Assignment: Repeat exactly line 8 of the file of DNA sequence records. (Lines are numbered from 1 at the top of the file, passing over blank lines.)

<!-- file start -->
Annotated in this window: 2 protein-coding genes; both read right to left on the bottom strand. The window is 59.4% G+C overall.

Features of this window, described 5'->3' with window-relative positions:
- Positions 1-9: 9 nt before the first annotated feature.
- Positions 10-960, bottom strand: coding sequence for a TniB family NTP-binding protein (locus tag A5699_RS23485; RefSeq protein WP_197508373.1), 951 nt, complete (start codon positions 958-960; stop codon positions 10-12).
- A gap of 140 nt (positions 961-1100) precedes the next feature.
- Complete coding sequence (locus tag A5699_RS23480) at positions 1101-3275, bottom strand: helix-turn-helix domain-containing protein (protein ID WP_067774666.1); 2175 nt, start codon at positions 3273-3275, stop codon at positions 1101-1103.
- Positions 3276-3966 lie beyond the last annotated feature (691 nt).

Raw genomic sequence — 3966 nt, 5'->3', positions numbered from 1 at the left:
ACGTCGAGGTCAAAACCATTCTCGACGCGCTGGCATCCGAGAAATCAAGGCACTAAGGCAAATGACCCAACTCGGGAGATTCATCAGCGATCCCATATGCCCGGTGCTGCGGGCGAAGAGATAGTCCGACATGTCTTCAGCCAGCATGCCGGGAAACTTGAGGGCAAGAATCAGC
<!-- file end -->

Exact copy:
Raw genomic sequence — 3966 nt, 5'->3', positions numbered from 1 at the left: